Has there ever been a time that you doubted your salvation? Have you ever wondered: “Did I say the right words… Did I pray the right prayer… Was I sincere enough?”
I asked the Lord to come into my heart at the age of 15 in the fall of 1975. My parents and my brother and I had been attending church for about four months, and the Holy Spirit had been convicting me of my sin. During an invitation prayer, I prayed to receive the Lord as my Savior. I was baptized and began growing in my faith. At the age of 16, I read through my Bible for the first time. A year later, an evangelist visiting our church said, “If you don’t know the date of your salvation, you’re probably not saved.” That made me think, “What was the date of my salvation?” I had no clue – I could only remember that it was in the fall.
For the first time, I began to doubt my salvation. I began to think these thoughts:
- Am I really saved?
- Will Jesus say to me, “I never knew you!”?
It really bothered me – deeply. I remember getting on my knees by my bed and praying, “Lord, I love you. I believe Jesus died for me and rose again. If I’m not saved, I trust in you right now. I believe in Jesus Christ. Please give me assurance of my salvation and peace in my heart.” Do you know what? He did. I didn’t write that date down either, but I know that I’m saved.
In 2 Corinthians 13:5 the apostle Paul says, “Examine yourselves,…prove your own selves….” In essence, he was saying to the believers in one of the early churches, “Test yourselves to make sure your faith is real. Make sure you are solid in the faith. Don’t just pretend that you are a Christian; make sure you really are on the road to heaven!”
There are only two kinds of people in the world – saved and lost; believers and unbelievers. To paraphrase what Jesus said in Matthew 7:13–14, “Those on the narrow road are headed to heaven; and those on the broad road are headed for hell.” He couldn’t be any clearer! You were not born a Christian, and getting baptized does NOT make you a Christian. You become a Christian by calling on the Lord, making a personal commitment to follow the Lord, and trusting in Him and only Him for forgiveness.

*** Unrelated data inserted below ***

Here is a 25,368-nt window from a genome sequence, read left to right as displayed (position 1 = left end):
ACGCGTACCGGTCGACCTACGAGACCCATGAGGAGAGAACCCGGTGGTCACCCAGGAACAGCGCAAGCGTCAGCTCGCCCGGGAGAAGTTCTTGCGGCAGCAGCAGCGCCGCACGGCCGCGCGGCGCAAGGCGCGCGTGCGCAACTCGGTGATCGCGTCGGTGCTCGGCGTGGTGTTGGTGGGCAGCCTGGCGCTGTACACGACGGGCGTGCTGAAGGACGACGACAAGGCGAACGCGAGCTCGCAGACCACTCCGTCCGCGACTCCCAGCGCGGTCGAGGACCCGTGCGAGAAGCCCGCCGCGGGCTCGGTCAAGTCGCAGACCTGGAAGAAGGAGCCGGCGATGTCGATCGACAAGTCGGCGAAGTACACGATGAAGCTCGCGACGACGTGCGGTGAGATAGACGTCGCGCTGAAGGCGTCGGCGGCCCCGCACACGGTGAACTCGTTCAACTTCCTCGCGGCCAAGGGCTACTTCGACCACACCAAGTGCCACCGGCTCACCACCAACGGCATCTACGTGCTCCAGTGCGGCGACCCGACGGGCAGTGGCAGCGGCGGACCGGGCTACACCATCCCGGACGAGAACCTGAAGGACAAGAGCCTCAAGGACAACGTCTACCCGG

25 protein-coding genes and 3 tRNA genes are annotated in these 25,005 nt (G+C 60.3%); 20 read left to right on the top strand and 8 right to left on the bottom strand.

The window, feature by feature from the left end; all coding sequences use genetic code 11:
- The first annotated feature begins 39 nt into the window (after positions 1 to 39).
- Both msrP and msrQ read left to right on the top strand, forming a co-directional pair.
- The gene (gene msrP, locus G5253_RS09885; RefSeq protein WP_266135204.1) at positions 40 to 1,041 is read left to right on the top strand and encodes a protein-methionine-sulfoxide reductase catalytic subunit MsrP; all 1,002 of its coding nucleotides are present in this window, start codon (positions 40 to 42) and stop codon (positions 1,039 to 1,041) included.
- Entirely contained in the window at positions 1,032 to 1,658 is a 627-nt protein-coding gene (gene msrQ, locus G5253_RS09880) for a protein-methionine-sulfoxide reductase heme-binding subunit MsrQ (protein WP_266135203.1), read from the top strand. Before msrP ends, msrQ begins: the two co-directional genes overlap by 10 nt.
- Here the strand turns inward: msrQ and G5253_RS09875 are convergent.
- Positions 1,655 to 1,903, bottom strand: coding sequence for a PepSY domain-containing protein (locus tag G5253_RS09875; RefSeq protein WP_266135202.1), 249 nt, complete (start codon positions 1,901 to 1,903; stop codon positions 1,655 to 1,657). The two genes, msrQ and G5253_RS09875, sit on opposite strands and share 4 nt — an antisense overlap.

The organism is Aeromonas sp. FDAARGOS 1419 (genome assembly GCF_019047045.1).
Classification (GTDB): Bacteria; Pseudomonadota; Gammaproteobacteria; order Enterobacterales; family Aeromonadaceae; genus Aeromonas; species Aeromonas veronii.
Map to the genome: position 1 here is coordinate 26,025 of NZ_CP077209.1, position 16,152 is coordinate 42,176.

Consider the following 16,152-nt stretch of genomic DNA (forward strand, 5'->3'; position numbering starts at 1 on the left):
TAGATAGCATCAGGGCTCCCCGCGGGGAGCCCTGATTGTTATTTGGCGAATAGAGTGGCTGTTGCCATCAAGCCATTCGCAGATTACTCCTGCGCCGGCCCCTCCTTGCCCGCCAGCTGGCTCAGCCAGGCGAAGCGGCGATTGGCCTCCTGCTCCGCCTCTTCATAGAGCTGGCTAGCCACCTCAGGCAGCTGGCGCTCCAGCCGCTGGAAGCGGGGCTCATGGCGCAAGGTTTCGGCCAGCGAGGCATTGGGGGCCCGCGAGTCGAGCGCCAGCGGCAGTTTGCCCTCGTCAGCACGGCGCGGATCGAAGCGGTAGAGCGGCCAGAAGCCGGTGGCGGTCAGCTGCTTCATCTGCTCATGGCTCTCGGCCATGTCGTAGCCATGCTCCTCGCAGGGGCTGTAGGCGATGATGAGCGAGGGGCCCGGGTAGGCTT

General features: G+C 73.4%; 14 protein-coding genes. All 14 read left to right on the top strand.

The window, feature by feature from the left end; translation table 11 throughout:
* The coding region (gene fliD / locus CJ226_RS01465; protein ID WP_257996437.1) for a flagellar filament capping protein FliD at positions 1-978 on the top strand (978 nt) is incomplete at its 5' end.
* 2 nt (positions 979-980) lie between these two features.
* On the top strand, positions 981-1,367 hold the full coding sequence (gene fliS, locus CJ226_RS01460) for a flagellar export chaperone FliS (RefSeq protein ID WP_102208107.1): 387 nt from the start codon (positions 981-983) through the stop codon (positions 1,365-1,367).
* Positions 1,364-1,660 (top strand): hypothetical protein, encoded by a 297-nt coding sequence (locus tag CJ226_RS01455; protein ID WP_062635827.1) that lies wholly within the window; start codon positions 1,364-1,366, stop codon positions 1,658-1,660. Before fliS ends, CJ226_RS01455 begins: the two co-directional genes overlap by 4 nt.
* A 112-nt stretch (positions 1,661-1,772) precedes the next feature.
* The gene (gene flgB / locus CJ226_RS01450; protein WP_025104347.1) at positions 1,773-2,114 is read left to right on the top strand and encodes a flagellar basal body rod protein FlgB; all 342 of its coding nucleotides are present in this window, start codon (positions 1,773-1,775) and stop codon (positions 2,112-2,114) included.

The sad truth is that many churches deny the Bible’s teaching on assurance of salvation. They claim that if you say you are going to heaven with confidence, then you are prideful or presumptuous. Nothing could be further from the truth. God in His Word gives us His promise “…that [you] MAY KNOW that [you] have eternal life…” (1 John 5:13).
What if I doubt my salvation? Does that mean I’m not saved? The answer is NO. Doubt can show up as fear, anxiety, and worry. How many of us have been on a plane and, for whatever reason, worried that the plane was not going to make it safely to its landing. Years ago, two young couples from our church were flying back from vacation and their plane was hit by lightning. That’ll make you think twice about your safety! They did make it back safely, and their worry or fear did not jeopardize the integrity of the plane or the skill of the pilot. All the passengers on the plane were safe, even though the storm and the turbulence made them feel unsafe.
Why do Christians doubt that they are really saved?
They Are NOT Genuinely Saved